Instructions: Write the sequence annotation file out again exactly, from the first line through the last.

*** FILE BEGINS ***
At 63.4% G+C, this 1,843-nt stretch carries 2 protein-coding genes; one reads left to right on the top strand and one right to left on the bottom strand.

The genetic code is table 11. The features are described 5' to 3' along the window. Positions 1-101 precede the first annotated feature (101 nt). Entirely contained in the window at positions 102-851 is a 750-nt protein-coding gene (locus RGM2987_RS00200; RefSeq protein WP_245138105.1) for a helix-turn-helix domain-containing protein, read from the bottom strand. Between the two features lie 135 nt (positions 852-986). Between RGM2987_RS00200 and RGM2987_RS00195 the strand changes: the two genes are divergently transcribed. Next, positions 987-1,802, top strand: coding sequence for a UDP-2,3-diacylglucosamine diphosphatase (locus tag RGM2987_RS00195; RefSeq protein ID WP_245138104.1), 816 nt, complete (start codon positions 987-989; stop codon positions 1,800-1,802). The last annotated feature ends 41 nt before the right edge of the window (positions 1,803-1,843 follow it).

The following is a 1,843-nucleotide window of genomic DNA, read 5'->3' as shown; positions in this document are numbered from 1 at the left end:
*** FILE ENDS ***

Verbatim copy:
At 63.4% G+C, this 1,843-nt stretch carries 2 protein-coding genes; one reads left to right on the top strand and one right to left on the bottom strand.

The genetic code is table 11. The features are described 5' to 3' along the window. Positions 1-101 precede the first annotated feature (101 nt). Entirely contained in the window at positions 102-851 is a 750-nt protein-coding gene (locus RGM2987_RS00200; RefSeq protein WP_245138105.1) for a helix-turn-helix domain-containing protein, read from the bottom strand. Between the two features lie 135 nt (positions 852-986). Between RGM2987_RS00200 and RGM2987_RS00195 the strand changes: the two genes are divergently transcribed. Next, positions 987-1,802, top strand: coding sequence for a UDP-2,3-diacylglucosamine diphosphatase (locus tag RGM2987_RS00195; RefSeq protein ID WP_245138104.1), 816 nt, complete (start codon positions 987-989; stop codon positions 1,800-1,802). The last annotated feature ends 41 nt before the right edge of the window (positions 1,803-1,843 follow it).

The following is a 1,843-nucleotide window of genomic DNA, read 5'->3' as shown; positions in this document are numbered from 1 at the left end: